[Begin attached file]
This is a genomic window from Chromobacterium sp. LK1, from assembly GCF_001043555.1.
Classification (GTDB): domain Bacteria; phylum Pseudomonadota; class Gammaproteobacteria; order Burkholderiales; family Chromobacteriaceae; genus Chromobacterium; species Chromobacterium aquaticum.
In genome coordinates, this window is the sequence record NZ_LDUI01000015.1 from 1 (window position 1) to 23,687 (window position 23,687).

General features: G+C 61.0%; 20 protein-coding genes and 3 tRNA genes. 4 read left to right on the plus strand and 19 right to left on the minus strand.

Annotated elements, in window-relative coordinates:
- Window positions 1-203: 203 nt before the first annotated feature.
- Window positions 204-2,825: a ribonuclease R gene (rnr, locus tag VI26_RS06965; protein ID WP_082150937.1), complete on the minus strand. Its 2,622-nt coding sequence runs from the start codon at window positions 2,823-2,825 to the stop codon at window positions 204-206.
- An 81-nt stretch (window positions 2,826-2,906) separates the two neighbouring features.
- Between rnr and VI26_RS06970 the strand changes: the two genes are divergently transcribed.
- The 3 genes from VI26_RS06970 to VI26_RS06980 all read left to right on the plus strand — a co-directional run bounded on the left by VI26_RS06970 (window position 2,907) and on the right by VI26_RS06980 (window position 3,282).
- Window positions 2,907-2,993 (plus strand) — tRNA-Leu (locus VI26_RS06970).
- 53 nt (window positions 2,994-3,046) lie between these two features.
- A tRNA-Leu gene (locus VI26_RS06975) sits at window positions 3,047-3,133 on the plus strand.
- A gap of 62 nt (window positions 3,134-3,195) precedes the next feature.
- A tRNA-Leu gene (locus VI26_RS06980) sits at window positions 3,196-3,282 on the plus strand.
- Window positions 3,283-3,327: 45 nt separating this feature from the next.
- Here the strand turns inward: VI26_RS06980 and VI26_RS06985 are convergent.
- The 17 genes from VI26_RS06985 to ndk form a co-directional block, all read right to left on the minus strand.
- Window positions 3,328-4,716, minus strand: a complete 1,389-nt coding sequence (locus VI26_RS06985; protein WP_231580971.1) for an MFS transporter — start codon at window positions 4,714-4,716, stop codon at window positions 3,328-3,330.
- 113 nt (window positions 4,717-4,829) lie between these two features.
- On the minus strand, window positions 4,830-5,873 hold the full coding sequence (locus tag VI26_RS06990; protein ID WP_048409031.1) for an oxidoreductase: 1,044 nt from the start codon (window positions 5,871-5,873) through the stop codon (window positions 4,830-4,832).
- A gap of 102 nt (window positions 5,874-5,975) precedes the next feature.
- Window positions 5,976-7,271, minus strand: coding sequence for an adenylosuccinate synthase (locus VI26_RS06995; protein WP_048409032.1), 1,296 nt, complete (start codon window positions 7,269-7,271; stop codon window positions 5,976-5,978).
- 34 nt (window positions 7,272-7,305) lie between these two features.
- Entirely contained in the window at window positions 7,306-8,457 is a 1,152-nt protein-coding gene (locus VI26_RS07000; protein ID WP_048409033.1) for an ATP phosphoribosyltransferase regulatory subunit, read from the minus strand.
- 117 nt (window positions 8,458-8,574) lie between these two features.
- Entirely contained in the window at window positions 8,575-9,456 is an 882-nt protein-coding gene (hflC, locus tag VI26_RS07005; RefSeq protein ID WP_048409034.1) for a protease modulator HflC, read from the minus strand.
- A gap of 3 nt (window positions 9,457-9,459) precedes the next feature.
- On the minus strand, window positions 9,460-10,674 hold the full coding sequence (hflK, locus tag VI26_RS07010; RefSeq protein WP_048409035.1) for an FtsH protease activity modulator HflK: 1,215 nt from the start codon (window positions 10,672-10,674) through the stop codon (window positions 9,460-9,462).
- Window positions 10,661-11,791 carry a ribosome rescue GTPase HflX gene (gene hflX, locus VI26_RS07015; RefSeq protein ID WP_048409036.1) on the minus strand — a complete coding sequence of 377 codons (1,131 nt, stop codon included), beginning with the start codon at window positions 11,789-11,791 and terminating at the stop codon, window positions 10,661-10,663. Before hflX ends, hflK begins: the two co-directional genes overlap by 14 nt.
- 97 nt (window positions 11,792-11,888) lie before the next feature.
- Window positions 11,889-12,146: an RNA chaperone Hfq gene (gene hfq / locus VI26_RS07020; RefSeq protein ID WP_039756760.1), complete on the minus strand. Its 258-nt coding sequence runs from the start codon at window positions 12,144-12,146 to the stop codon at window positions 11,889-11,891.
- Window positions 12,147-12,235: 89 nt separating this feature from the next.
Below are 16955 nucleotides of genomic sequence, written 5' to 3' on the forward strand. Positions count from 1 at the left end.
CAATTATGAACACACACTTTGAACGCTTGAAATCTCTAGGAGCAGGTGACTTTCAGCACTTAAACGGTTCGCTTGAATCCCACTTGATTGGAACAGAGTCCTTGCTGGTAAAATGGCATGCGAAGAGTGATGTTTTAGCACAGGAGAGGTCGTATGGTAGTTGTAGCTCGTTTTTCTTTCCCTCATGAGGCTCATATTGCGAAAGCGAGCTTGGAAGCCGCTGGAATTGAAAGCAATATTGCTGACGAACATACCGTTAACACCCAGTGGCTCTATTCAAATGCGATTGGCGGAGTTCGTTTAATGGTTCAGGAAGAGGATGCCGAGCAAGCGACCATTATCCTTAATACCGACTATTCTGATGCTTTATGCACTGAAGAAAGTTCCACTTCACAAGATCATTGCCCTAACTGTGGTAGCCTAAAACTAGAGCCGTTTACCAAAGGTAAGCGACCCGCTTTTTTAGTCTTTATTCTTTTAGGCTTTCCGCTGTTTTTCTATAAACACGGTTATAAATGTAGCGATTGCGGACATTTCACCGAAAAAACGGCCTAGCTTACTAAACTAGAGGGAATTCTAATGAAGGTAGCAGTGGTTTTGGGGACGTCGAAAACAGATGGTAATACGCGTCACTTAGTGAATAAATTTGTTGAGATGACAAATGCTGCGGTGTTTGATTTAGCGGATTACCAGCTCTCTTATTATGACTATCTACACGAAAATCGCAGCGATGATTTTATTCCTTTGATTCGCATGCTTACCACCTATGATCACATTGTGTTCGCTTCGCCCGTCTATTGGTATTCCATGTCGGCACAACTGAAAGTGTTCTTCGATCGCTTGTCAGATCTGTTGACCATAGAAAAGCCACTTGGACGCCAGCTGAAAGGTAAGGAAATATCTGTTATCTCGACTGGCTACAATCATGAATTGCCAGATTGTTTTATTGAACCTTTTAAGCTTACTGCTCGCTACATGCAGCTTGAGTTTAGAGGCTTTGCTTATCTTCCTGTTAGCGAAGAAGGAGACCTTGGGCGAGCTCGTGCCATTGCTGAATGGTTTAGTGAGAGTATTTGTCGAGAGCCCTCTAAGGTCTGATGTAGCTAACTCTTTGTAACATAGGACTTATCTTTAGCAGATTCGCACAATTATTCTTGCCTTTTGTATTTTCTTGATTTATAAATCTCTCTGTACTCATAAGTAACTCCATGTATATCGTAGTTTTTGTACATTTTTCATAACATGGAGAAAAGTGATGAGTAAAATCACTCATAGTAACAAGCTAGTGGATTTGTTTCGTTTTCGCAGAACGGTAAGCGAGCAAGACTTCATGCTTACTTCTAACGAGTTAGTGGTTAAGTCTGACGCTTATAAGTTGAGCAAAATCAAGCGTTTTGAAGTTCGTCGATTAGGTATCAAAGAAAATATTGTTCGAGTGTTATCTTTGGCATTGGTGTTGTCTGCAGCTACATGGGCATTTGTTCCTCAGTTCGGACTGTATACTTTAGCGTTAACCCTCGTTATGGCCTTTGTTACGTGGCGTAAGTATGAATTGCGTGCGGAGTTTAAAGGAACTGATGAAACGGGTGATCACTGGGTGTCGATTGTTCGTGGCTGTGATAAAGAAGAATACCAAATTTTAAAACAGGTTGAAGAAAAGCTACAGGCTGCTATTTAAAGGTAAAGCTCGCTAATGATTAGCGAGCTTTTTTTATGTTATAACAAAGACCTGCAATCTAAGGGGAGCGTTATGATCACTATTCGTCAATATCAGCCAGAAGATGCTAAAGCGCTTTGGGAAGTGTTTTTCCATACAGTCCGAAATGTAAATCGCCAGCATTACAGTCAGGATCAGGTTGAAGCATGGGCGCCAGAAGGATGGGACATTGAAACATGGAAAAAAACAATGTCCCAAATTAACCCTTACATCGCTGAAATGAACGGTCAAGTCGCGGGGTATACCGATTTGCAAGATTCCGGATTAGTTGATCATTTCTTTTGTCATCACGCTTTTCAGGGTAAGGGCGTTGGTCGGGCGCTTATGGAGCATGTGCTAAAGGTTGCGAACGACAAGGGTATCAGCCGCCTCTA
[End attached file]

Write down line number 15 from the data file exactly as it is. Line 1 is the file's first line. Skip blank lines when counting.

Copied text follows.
- A tRNA-Leu gene (locus VI26_RS06980) sits at window positions 3,196-3,282 on the plus strand.